The Congressional Black Caucus is warning the Department of Labor that its plan to extend ERISA’s fiduciary standard to IRAs will hurt African-American savers.
In a March 15 letter to the DOL, eight members of the caucus, who are also members of the House Financial Services Committee—including Rep. Maxine Waters, D-Calif., ranking member on the committee—said that if brokers who serve IRA accounts are held to “ERISA’s strict prohibitions on third-party compensation, they may choose to exit the market rather than risk the potentially severe penalties under ERISA for violations.” If that occurs, “it could cause IRA services to be unattainable by many retirement savers in the African-American community.”
This isn’t the first time that lawmakers, or industry officials, have balked at DOL’s decision to extend ERISA fiduciary standards to IRAs. As Brad Campbell, former head of the DOL’s Employee Benefits Security Administration (EBSA), who’s now with Drinker Biddle and Reath in Washington, recently told AdvisorOne, “I think [DOL] not only will continue to apply the rule to IRAs much as originally proposed, but is likely to propose new restrictions on solicitation of IRA rollovers.”
Fred Reish, the partner and chairman of the Financial Services ERISA Team at Drinker Biddle & Reath in Los Angeles, adds that he believes the definition of fiduciary advice will be the same for retirement plans and IRAs.
However, the problem is that “over the years, the sales and compensation practices regarding IRAs have evolved in a way that is fundamentally in conflict with subjecting broker-dealer sales practices and compensation to the fiduciary prohibited transaction rules,” Reish says.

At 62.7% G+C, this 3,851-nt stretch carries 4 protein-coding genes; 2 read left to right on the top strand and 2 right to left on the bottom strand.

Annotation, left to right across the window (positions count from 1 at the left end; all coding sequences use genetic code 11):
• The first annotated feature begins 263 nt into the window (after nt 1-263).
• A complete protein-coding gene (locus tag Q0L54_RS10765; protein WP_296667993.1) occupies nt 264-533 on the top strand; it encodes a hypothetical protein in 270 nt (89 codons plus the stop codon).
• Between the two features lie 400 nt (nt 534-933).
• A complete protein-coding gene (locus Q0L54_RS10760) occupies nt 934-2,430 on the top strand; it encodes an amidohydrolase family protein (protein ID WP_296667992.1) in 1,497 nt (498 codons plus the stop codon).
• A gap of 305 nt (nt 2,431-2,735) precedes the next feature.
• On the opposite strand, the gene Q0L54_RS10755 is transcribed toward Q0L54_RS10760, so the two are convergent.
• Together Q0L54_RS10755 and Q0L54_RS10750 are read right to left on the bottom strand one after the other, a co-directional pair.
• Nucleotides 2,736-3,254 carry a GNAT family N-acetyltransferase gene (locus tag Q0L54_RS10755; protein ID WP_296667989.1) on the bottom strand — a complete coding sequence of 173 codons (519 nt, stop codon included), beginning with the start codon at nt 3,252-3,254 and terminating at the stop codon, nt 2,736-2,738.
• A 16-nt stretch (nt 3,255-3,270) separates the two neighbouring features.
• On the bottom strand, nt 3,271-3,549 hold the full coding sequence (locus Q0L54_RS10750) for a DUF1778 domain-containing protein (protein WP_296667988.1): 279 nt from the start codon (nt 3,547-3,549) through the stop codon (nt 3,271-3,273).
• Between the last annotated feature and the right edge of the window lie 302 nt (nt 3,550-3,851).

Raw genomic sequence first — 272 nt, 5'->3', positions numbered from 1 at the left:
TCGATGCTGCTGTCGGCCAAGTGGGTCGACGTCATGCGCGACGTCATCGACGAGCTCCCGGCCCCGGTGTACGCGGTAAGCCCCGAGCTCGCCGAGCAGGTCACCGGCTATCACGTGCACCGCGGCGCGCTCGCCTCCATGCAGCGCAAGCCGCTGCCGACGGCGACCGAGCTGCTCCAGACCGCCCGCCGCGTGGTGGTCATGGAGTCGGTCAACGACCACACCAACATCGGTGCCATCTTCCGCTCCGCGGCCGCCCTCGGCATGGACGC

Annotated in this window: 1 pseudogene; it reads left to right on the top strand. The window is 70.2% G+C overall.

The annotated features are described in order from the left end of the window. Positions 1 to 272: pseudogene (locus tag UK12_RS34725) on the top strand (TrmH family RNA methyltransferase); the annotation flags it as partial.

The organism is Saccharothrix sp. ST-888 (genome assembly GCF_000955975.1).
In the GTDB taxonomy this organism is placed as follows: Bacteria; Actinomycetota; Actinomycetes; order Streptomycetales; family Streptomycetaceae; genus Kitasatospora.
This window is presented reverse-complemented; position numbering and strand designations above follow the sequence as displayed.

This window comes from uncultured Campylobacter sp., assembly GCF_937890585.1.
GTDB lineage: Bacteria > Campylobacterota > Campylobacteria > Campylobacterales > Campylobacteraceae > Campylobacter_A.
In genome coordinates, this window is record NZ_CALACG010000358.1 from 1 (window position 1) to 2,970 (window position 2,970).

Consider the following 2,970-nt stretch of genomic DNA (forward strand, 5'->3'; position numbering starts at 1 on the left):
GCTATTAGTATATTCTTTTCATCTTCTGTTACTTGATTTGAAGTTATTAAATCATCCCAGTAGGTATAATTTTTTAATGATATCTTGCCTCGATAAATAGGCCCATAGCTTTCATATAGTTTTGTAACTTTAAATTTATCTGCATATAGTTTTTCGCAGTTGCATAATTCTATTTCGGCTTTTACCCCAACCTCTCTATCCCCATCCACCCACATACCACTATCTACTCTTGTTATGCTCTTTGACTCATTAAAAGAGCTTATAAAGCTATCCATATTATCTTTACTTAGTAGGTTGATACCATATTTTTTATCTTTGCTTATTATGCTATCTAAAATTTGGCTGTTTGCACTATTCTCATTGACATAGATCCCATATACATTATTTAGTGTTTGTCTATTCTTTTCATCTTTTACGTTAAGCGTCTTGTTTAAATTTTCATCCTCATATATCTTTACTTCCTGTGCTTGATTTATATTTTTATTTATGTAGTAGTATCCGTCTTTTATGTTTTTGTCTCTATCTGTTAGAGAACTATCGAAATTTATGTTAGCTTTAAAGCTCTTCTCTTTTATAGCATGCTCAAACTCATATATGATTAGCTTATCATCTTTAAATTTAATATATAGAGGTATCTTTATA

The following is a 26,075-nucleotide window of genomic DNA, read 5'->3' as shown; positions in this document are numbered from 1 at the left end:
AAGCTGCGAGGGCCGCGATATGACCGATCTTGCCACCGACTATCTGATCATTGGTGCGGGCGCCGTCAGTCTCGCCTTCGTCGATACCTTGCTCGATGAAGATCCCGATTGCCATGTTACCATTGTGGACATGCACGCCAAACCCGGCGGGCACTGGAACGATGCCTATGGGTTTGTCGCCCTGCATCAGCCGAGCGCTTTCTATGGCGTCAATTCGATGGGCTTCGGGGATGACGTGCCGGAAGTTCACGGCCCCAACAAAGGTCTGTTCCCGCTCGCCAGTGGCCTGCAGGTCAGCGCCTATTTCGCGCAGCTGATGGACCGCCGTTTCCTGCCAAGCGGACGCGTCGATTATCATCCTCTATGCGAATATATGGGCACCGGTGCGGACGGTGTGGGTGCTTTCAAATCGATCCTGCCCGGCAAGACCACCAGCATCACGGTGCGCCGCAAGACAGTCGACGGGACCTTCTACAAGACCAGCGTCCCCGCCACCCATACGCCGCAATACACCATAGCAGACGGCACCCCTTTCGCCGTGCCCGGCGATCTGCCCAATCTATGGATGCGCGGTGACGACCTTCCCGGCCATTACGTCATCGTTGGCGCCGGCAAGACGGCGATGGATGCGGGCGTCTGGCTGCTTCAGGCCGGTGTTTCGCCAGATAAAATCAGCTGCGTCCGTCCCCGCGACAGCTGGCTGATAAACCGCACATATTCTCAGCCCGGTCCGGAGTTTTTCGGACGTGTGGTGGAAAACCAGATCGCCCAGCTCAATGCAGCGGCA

EBSA has said its reproposal, to be released in July, will be backed by a “substantial economic analysis,” but the caucus members told DOL that its economic analysis must “take full consideration” of the rule’s impact on African-Americans.
The lawmakers also said it was “critical” for DOL to work with other agencies and stakeholders “on a balanced approach to both protect investors and maintain affordable access to retirement savings products during this time of economic uncertainty.”
But as Phyllis Borzi, assistant secretary for employee benefits security at the DOL, told AdvisorOne in a previous interview, DOL and the Securities and Exchange Commission follow “two separate statutes that are so very different,” so collaboration on both agencies’ fiduciary rules is difficult.
“The securities laws are based on a disclosure model. ERISA is not,” Borzi said.
“Often disclosure is part of what we might require in our prohibited transaction exemptions, but [ERISA] is a flat-out prohibition against conflicts of interest,” she said, “in part because Congress viewed retirement assets as special from other kind of savings.”
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